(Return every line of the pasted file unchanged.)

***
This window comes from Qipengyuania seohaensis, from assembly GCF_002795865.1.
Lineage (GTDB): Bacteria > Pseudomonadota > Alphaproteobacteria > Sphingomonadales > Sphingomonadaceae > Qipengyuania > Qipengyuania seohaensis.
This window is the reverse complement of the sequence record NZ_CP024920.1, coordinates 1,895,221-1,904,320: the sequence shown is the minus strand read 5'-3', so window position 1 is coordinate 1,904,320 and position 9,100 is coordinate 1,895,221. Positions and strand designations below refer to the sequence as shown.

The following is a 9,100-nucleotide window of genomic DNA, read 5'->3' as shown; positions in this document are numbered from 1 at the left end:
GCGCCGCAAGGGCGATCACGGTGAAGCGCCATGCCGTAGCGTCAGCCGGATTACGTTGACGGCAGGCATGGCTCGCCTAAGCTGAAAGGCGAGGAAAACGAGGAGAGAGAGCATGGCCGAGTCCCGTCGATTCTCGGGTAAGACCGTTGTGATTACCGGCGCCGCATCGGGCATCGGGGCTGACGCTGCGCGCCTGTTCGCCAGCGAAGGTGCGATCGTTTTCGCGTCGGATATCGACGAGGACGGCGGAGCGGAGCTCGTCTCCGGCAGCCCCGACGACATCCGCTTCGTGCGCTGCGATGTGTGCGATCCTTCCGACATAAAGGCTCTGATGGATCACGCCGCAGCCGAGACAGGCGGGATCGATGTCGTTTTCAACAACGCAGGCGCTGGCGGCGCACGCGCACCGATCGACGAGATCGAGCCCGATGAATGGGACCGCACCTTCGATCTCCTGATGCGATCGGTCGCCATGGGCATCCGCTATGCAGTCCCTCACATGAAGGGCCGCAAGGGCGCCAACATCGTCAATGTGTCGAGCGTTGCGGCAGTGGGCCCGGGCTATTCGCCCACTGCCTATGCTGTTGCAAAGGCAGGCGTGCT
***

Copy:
This window comes from Qipengyuania seohaensis, from assembly GCF_002795865.1.
Lineage (GTDB): Bacteria > Pseudomonadota > Alphaproteobacteria > Sphingomonadales > Sphingomonadaceae > Qipengyuania > Qipengyuania seohaensis.
This window is the reverse complement of the sequence record NZ_CP024920.1, coordinates 1,895,221-1,904,320: the sequence shown is the minus strand read 5'-3', so window position 1 is coordinate 1,904,320 and position 9,100 is coordinate 1,895,221. Positions and strand designations below refer to the sequence as shown.

The following is a 9,100-nucleotide window of genomic DNA, read 5'->3' as shown; positions in this document are numbered from 1 at the left end:
GCGCCGCAAGGGCGATCACGGTGAAGCGCCATGCCGTAGCGTCAGCCGGATTACGTTGACGGCAGGCATGGCTCGCCTAAGCTGAAAGGCGAGGAAAACGAGGAGAGAGAGCATGGCCGAGTCCCGTCGATTCTCGGGTAAGACCGTTGTGATTACCGGCGCCGCATCGGGCATCGGGGCTGACGCTGCGCGCCTGTTCGCCAGCGAAGGTGCGATCGTTTTCGCGTCGGATATCGACGAGGACGGCGGAGCGGAGCTCGTCTCCGGCAGCCCCGACGACATCCGCTTCGTGCGCTGCGATGTGTGCGATCCTTCCGACATAAAGGCTCTGATGGATCACGCCGCAGCCGAGACAGGCGGGATCGATGTCGTTTTCAACAACGCAGGCGCTGGCGGCGCACGCGCACCGATCGACGAGATCGAGCCCGATGAATGGGACCGCACCTTCGATCTCCTGATGCGATCGGTCGCCATGGGCATCCGCTATGCAGTCCCTCACATGAAGGGCCGCAAGGGCGCCAACATCGTCAATGTGTCGAGCGTTGCGGCAGTGGGCCCGGGCTATTCGCCCACTGCCTATGCTGTTGCAAAGGCAGGCGTGCT